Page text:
Important Modern & Vintage Timepieces

Geneva, May 14, 2017

LOT 210

UNDER A BOUQUET OF FLOWERS Attributed to Chevalier & Cochet or Antoine Rojard, Geneva, circa 1800-1805 Extremely fine and equally rare, 18K gold and enamel watch, with quarter repeating on two bells incorporated within the movement, and, a concealed erotic automaton scene with independent movement.

CHF 80,000 - 140,000

HKD 640,000 - 1,120,000 / USD 80,000 - 140,000

Sold: CHF 185,000

Three-body "Directoire", with large faceted band, each of the 10 lateral panels guilloché engine-turned and painted on enamel of flowers on a background of translucent enamel royal blue; the two bezels sett with half- pearls; guilloché engine-turned background painted on enamel of a magnificent bouquet of multicoloured flowers on a translucent enamel royal blue; hinged polished gold cuvette (back-dome); automaton scene concealed beneath the cuvette (back-dome); on a gold multicoloured painting on enamel panel showing a boudoir we can see a automaton couple devoting themselves to basic reality; the gold multicoloured painting on enamel figures are driven by a independent movement (for once, on this kind of scene, we do not have a curious character hidden in the background - a Peeping Tom -, who delights and reassures that the lineage of this couple will indeed perpetuate themselves; they can therefore quietly work!); the triggering of this scene is carried out simply when the cuvette (back-dome) is opened, the movement being naturally armed. White enamel with radial Roman numerals and outer minute ring; Arabic quarter hour numerals. Gold polished "spade" hands. 53 mm. ,gilt brass, inverted, quarter plate in the shaped of a crescent, with cylindrical pillars, going barrel, virgule escapement, plain brass three-arm balance, blued steel flat balance spring, repeating on two bells activated by depressing the pendant. Automaton movement concealed under the automaton plate, with going barrel driving the automata by means of cams and levers. Unsigned and unnumbered; the largest bell scratched inside with an etching-needle "Cheneviere".

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Grading System
Case: 3


Movement: 3*


Overhaul recommended, at buyer's expense

Dial: 3-01


HANDS Original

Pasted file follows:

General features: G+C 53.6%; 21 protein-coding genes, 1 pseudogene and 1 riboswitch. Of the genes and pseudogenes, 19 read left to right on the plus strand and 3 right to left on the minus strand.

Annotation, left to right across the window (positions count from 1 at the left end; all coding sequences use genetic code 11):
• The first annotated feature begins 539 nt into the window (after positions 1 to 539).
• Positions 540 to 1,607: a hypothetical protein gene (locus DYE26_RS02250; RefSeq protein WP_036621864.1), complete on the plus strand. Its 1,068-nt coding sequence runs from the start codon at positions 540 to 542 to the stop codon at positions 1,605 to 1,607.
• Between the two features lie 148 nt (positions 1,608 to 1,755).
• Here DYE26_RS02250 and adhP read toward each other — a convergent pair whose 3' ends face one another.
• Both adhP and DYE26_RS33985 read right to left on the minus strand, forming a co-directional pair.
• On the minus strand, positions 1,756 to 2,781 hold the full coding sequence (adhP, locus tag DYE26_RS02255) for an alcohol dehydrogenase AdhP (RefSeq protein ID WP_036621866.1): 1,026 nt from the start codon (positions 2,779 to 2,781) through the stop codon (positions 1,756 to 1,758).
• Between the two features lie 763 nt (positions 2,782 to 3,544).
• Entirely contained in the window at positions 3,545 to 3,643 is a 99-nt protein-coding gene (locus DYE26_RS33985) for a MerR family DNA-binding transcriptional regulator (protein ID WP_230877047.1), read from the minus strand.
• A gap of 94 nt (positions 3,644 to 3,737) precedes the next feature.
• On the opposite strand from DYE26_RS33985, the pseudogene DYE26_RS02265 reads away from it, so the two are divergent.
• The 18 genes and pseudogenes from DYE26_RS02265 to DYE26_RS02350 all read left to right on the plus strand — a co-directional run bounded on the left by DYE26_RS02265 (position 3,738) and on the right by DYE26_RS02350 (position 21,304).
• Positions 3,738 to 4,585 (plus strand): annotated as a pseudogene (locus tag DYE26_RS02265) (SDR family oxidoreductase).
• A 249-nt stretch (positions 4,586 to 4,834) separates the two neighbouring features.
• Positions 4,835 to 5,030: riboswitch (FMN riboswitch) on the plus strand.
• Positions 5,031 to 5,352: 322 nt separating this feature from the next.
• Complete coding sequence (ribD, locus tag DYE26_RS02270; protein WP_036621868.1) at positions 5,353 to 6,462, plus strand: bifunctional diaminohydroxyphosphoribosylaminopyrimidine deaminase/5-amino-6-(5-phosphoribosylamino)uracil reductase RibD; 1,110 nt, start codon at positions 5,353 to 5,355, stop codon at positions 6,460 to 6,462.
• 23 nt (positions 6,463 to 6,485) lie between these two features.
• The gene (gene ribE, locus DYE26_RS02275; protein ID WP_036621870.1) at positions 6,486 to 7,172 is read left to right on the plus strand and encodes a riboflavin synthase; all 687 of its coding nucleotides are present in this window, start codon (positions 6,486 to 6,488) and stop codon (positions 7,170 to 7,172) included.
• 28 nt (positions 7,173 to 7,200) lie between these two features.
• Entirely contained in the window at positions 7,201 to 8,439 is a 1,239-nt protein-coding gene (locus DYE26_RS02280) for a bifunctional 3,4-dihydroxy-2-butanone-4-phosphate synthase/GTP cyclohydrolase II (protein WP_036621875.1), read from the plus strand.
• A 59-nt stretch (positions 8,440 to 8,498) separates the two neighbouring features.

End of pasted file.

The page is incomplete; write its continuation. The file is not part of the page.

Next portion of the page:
DIAM. 62 mm. Provenance Galerie Neumarkt, Zürich (Switzerland), auction, October 9, 1970 Automaton scenes in watches driven by an independent concealed movement are rare, and even more so when, as in the present watch, they are made so thin and fitted in such a way that it is hard to guess anything is concealed in the back of the case. Most of the few known existing watches fitted with similar movements carry the signature of the Geneva watchmakers Chevalier & Cochet (see for example: Antiquorum, Geneva, auction, November 16, 2005, lot 44). Another watch with a similar movement and signed by Moricand, Geneva, has recently come to light suggesting that either of these two fine makers could have devised them. We can also note that the Patek Philippe Museum of Geneva kept in its collection two interesting automaton pieces, both signed by Antoine Rojard (Inv. S-770 and S-777). The second (Inv. S-777) is fitted with a similar movement (two bells incorporating inside the movement with back plate in the shape of a crescent and an independent movement driving the automaton scene). This watch bear the signature of Bordier, Roux & Cie (watchmakers active in Geneva but also known as retailers) but the movement, below the barrel, is signed with an etching-needle "Invente L'an 1802 / Rojard a Geneve". On the reverse of the dial, also engraved with an etching-needle, we can found the mention "Invanté L'an 1802 Ante Rojard / a Genève". The bell is signed with an etching-needle "Cheneviere" (Provenance: Antiquorum, Geneva, auction, November 13-14, 1999, The Art of the Horlogy in Geneva, lot 75; Antiquorum, Geneva, auction, October 15-16, 2005, lot 149). Concerning the first piece of Rojard kept at the Patek Philippe Museum of Geneva (Inv. S-770), it's a magnificent snuffbox whose automated scene is probably one of the most complicated ever made which demonstrates the incredible talent of this mechanician-watchmaker. At the end, it's difficult to attribute with certainty certain Genevan production of this period because the objects were often unsigned. The system of production in force at that time means that watchmakers can buy from some of their colleagues some ébauches on which they adapt some of their inventions; this naturally disturbs our data. A very similar watch (DIAM. 62,5 mm.) is kept in the Sandoz Collection (Inv. I.31; ex-No. 62); the band with 20 lateral panels, the erotic scene in mirror image; the back panel with a different decoration. Bibliographie Collection de montres et automates Maurice et Edouard M. Sandoz, Le Locle, Edition du Château des Monts, 1976, pp. 116-117 (Inv. No. 62). Pin, Bernard, Montres & Automates, La collection Maurice Sandoz, Pully, Fondation Edouard et Maurice Sandoz, 2010, vo. I, p. 186-190, vol. III, p.72 (Inv. I.31). Chevalier (or Chevallier) & Cochet, Geneva Watchmakers actives in Geneva in the late 18th and early 19th centuries. They produce very beautiful and elegant watches, often enamelled, sometimes with wandering automata (some double- face) or with various automata scenes and repeater device; they also made form watches ("montres de fantaisie"). They export part of their production to France and Spain. Rojard, Antoine Antoine Rojard, probably the son of the horologist Jean-Daniel Rojard, was active at the end of the 18th and early 19th centuries. He is known to have produced automaton and unusual watches, including ones with thermometers. The Rojard firm continued until the end of the 19th century and produced among other things repeating watches in the English style. Rojard claimed to have invented an automaton mechanism in which as one function was disengaged another almost immediately engaged, allowing a sequence of mechanical actions to be portrayed. This control mechanism runs from a single wheel and reduces the overall complexity of the mechanism without diminishing the effect or apparent complexity of the automaton. A musical automaton snuffbox employing this system is kept in the Patel Philippe Museum collections (Inv. S-770); an private institution where one finds a very beautiful watch with unusual automata of the same craftsman (Inv. S-777). Chenevière, Geneva A long line of Genevan watchmakers bearing this surname has been listed since the 17th century. A Chenevière was active as a bell-maker in the late 18th and early 19th centuries. Picture from the collection of Mister Maurice & Edouard Sandoz page 60